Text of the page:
Not adequately prepared for a blow to the head

I felt awful today. I woke up with a sore throat and a headache. This wasn’t a hangover; I had a sore throat and a headache yesterday as well. Well, maybe having three pints last night didn’t do anything good for my sense of well-being. The day ground slowly down on me, my attention fluttering between one spreadsheet and another, never approaching anything like joy, until at last I could go home.

Returning home, I found that we had been presented with a complimentary package of three N95 breathing masks, from Singapore Power, Singapore Post and Temasek Cares. I think this was in response to last summer’s haze; this time round, every dweller of the public housing blocks will be able to breathe easily. Or at least free from 95% of particulates above a certain size. "Stay Prepared", the packaging advises, as if it’s every person’s responsibility to avoid breathing in the fumes floating in from overseas.

I like receiving free stuff, but at the same time I know that expatriates like myself are meant to be incredibly rich, and so it feels a bit odd to be the recipient of such respiratory munificence. Still, with a spring in my stride I made my way down the hallway to our flat, happy to see the cheery face of my daughter as she stood at the doorway, waving me home.

This refuge from the trials of the day didn’t endure for even five minutes.

I had just got in the door, put down my bag and greeted wife and child, hopeful of an easy evening and being able to organise the final parts of our US trip, when our daughter launched herself across the floor, tripped on a bottle she’d just discarded, and went head first into the edge of the coffee table, while we looked on aghast.

Dented, she was, and not happy about it. A visible imprint down her forehead and onto her left eyebrow where the table had caught her. Immediately she began to wail, while we began to worry about concussion and damaged babies.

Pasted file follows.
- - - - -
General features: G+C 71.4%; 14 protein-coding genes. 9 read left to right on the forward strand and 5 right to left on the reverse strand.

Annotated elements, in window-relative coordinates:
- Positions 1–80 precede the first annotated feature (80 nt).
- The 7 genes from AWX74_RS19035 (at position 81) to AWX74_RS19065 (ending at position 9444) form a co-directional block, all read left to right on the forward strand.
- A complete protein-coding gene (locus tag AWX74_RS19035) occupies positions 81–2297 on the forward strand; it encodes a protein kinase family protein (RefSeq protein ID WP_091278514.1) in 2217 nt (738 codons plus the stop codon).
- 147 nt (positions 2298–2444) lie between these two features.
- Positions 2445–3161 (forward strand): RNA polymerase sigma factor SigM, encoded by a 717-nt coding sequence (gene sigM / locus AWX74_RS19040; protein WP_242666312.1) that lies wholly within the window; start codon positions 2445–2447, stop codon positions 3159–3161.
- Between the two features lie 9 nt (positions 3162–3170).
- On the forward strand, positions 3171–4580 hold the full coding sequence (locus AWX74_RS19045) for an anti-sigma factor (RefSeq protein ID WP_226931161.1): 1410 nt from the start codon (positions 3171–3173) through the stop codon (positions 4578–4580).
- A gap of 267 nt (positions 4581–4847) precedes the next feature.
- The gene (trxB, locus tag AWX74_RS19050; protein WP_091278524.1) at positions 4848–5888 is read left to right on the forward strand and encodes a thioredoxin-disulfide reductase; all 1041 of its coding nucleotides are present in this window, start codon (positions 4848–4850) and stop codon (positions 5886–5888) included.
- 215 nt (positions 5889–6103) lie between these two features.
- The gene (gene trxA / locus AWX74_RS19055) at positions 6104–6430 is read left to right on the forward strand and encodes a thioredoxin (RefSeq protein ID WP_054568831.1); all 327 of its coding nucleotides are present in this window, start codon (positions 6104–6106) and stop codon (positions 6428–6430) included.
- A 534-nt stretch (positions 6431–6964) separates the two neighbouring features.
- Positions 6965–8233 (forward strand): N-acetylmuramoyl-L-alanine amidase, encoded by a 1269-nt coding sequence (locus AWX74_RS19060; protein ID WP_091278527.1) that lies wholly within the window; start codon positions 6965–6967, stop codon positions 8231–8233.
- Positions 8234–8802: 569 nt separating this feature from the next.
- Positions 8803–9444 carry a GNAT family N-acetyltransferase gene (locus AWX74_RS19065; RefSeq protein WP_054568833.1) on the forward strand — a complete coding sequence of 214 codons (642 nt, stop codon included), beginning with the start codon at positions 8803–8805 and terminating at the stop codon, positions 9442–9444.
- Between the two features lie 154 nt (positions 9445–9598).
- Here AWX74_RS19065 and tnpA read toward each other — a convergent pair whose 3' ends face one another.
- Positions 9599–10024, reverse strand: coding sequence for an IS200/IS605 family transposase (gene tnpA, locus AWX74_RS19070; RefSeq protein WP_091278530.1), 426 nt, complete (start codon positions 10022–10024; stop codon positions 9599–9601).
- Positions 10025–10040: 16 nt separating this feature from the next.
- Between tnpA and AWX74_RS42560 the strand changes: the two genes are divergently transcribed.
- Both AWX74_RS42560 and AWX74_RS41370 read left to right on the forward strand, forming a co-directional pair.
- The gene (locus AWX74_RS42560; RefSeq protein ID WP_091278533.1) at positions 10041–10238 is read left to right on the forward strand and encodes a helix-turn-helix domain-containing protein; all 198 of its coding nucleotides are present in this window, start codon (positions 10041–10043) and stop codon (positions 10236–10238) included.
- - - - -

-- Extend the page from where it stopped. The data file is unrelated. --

The trouble with assessing concussion is that you check for things like confusion, inability to stand, difficulty speaking, and so on: none of which are helpful in diagnosing infants. (Or else you’d be in Accident & Emergency on a permanent basis.) There was no blood, and although she showed some bruising, her skin wasn’t broken and there was nothing wrong with her eyes. A few minutes of hugging and on the breast and she had stopped wailing and was back to her normal self, so we didn’t rush out to the hospital with her, but spent the rest of the evening in a heightened state of dread, especially when she aimed herself at other hard surfaces in the flat.

(I don’t think there are any surfaces in the flat that aren’t hard. This is the dual advantage and disadvantage of the tropics: no carpet to grow mouldy, but also nothing to soften the blows.) The terrifying mark from the table vanished within moments, leaving only a dirty big bruise, and as she maintained her usual demeanour, we felt confident enough to feed, bathe and bed her as usual.

This is a problem for parents: how do you juggle worries that your little one may need medical attention, versus the distress they’ll feel if you cart them off to hospital for three hours to get triaged? This time round we watched her for a few minutes, and because her distress passed quickly and she reverted to normal behaviour, we inferred that this wasn’t too severe a blow, but still sat around exchanging guilty glances for the remainder of the evening.

She woke a couple of times to yell, as per her standard M.O., then went back to sleep again, and then we spent the rest of the night checking on her, and fighting a series of increasingly unintuitive websites to book travel. I hope tomorrow has less grind, less drama.

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